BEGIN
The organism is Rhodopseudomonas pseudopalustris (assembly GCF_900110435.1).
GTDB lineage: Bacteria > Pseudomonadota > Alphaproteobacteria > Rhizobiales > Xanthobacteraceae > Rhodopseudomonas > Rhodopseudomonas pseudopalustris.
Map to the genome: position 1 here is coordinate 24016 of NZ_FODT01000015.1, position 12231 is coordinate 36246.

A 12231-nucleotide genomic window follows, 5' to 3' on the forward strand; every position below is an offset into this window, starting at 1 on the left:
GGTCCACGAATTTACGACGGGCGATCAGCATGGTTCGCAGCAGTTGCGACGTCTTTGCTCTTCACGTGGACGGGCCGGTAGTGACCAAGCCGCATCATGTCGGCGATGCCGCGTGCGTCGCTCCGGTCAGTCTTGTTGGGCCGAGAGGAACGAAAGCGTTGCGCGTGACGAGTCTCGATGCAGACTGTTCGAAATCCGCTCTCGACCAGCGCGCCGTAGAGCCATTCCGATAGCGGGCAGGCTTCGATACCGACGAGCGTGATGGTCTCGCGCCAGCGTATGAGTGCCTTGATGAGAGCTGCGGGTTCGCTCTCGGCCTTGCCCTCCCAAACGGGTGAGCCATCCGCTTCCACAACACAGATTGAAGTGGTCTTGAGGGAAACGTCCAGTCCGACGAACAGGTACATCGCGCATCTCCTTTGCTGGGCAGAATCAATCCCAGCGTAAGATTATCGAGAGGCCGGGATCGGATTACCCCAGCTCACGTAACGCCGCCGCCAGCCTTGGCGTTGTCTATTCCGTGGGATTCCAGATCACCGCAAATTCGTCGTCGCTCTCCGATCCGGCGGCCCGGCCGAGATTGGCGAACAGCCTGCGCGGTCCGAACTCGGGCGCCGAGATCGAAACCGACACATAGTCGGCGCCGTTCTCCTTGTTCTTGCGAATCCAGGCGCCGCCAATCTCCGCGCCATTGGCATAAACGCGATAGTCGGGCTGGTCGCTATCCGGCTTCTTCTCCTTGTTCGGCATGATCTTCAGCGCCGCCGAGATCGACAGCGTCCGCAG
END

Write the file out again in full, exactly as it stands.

The organism is Rhodopseudomonas pseudopalustris (assembly GCF_900110435.1).
GTDB lineage: Bacteria > Pseudomonadota > Alphaproteobacteria > Rhizobiales > Xanthobacteraceae > Rhodopseudomonas > Rhodopseudomonas pseudopalustris.
Map to the genome: position 1 here is coordinate 24016 of NZ_FODT01000015.1, position 12231 is coordinate 36246.

A 12231-nucleotide genomic window follows, 5' to 3' on the forward strand; every position below is an offset into this window, starting at 1 on the left:
GGTCCACGAATTTACGACGGGCGATCAGCATGGTTCGCAGCAGTTGCGACGTCTTTGCTCTTCACGTGGACGGGCCGGTAGTGACCAAGCCGCATCATGTCGGCGATGCCGCGTGCGTCGCTCCGGTCAGTCTTGTTGGGCCGAGAGGAACGAAAGCGTTGCGCGTGACGAGTCTCGATGCAGACTGTTCGAAATCCGCTCTCGACCAGCGCGCCGTAGAGCCATTCCGATAGCGGGCAGGCTTCGATACCGACGAGCGTGATGGTCTCGCGCCAGCGTATGAGTGCCTTGATGAGAGCTGCGGGTTCGCTCTCGGCCTTGCCCTCCCAAACGGGTGAGCCATCCGCTTCCACAACACAGATTGAAGTGGTCTTGAGGGAAACGTCCAGTCCGACGAACAGGTACATCGCGCATCTCCTTTGCTGGGCAGAATCAATCCCAGCGTAAGATTATCGAGAGGCCGGGATCGGATTACCCCAGCTCACGTAACGCCGCCGCCAGCCTTGGCGTTGTCTATTCCGTGGGATTCCAGATCACCGCAAATTCGTCGTCGCTCTCCGATCCGGCGGCCCGGCCGAGATTGGCGAACAGCCTGCGCGGTCCGAACTCGGGCGCCGAGATCGAAACCGACACATAGTCGGCGCCGTTCTCCTTGTTCTTGCGAATCCAGGCGCCGCCAATCTCCGCGCCATTGGCATAAACGCGATAGTCGGGCTGGTCGCTATCCGGCTTCTTCTCCTTGTTCGGCATGATCTTCAGCGCCGCCGAGATCGACAGCGTCCGCAG